The Strange Theory That There Is Only One Electron In The Universe

It’s estimated that there are around 1082 atoms in the observable universe. With each element in the periodic table containing at least one electron, you can therefore safely assume there are at least 10,000,000,000,000,000,000,000,000,000,000,000,000,000,000,000,000,000,000,000,000,000,000,000,000,000,000,000 electrons in the observable universe as well.

Or can you? According to a theory proposed by theoretical physicist John Wheeler, who outlined his thoughts in a conversation with fellow physicist Richard Feynman, there is only one electron – it just looks like there are a lot more because it is moving forward and backward in time. 

As odd as this sounds, it is itself a response to the incredible weirdness of electrons. Electrons, like other elementary particles, are indistinguishable from each other. They have the same negative charge, the same mass, and the same spin. Swap one electron for another, and you won’t be able to tell

Its antiparticle – the positron – are also indistinguishable from each other, identical in their charge, mass, and spin. Strangely, they are identical to electrons, aside from their positive charge. It was these factors that led Wheeler to suggest that electrons and positrons were actually just one particle, negatively charged as it goes forward in time, and positively charged as it goes backward in time. 


“I received a telephone call one day at the graduate college at Princeton from Professor Wheeler, in which he said, ‘Feynman, I know why all electrons have the same charge and the same mass’,” Feynman said in his 1965 Nobel Lecture.

“‘Because, they are all the same electron!’ And, then he explained on the telephone, ‘suppose that the world lines which we were ordinarily considering before in time and space – instead of only going up in time were a tremendous knot, and then, when we cut through the knot, by the plane corresponding to a fixed time, we would see many, many world lines and that would represent many electrons, except for one thing. If in one section this is an ordinary electron world line, in the section in which it reversed itself and is coming back from the future we have the wrong sign to the proper time – to the proper four velocities – and that’s equivalent to changing the sign of the charge, and, therefore, that part of a path would act like a positron’.”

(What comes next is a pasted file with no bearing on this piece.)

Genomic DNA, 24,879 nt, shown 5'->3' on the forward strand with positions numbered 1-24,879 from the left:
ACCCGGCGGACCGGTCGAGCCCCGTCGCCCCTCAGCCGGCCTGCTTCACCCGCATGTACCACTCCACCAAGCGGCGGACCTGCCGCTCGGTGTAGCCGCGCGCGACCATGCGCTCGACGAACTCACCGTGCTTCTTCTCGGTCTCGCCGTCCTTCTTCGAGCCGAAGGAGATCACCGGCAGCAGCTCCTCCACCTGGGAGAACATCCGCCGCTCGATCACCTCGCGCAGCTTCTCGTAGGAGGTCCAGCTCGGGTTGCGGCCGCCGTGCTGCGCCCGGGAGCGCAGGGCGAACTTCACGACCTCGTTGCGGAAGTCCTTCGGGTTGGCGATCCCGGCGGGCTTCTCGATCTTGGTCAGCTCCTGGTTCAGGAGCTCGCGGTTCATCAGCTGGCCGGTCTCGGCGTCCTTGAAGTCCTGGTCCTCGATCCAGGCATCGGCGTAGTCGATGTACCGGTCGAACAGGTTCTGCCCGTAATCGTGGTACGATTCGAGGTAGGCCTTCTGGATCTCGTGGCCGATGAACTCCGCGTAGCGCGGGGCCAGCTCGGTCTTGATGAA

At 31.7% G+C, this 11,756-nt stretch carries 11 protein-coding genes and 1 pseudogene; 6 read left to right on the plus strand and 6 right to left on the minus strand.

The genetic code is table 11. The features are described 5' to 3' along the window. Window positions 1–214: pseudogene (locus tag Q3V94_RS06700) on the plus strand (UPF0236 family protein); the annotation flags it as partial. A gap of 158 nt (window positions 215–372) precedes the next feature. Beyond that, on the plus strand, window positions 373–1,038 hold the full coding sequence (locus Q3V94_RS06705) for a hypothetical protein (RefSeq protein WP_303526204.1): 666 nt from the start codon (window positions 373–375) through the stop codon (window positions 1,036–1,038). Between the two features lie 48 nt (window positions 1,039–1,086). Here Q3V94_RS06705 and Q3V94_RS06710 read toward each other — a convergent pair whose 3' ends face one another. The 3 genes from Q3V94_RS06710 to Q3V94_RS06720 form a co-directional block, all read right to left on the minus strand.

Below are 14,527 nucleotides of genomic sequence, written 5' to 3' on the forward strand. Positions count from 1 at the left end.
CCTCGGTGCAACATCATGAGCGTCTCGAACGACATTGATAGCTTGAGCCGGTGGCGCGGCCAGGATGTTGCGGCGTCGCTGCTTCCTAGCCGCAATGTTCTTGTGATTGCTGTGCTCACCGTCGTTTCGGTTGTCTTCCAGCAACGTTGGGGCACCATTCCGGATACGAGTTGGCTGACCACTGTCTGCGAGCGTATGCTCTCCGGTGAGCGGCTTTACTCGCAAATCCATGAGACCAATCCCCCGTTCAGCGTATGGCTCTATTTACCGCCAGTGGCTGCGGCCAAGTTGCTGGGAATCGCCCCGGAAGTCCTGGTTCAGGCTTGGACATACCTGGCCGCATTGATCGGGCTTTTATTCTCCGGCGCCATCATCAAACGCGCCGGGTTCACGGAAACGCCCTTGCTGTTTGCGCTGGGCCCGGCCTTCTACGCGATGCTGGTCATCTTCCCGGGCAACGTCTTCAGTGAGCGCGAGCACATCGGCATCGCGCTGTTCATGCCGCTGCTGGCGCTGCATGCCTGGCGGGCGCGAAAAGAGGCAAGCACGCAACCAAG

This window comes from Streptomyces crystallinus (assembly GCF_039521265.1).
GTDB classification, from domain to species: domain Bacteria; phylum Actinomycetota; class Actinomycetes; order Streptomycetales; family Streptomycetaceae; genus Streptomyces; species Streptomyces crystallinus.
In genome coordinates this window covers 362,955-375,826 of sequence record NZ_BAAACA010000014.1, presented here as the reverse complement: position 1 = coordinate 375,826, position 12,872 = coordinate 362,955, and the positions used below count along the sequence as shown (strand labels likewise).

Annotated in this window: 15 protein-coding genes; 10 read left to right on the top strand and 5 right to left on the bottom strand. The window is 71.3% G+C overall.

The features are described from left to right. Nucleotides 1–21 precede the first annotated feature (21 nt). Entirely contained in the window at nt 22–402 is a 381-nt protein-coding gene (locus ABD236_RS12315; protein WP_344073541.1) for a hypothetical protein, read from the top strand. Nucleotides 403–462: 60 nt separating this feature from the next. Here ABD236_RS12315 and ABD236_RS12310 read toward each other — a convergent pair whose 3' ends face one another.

That would make for an old particle, having bounced back and forth through time a truly incomprehensible number of times. While this would be a fun way to explain why electrons and positrons share properties, it is incredibly unlikely to be correct. As Feynman points out, there are not nearly as many positrons as electrons in the universe, and there is more matter than antimatter. If positrons and electrons were the same elementary particle going forward and backward in time, you’d expect there to be an even number.

“Well, maybe [the missing positrons] are hidden in the protons or something,” was the explanation that Wheeler offered, pretty unconvincingly. Though a thought experiment, and likely not supposed to be taken seriously, the phone call had a lasting impact on Feynman, writing a paper on how positrons can be described as if they are electrons moving backward in time.

“I did not take the idea that all the electrons were the same one from him as seriously as I took the observation that positrons could simply be represented as electrons going from the future to the past in a back section of their world lines,” he added. “That, I stole!”

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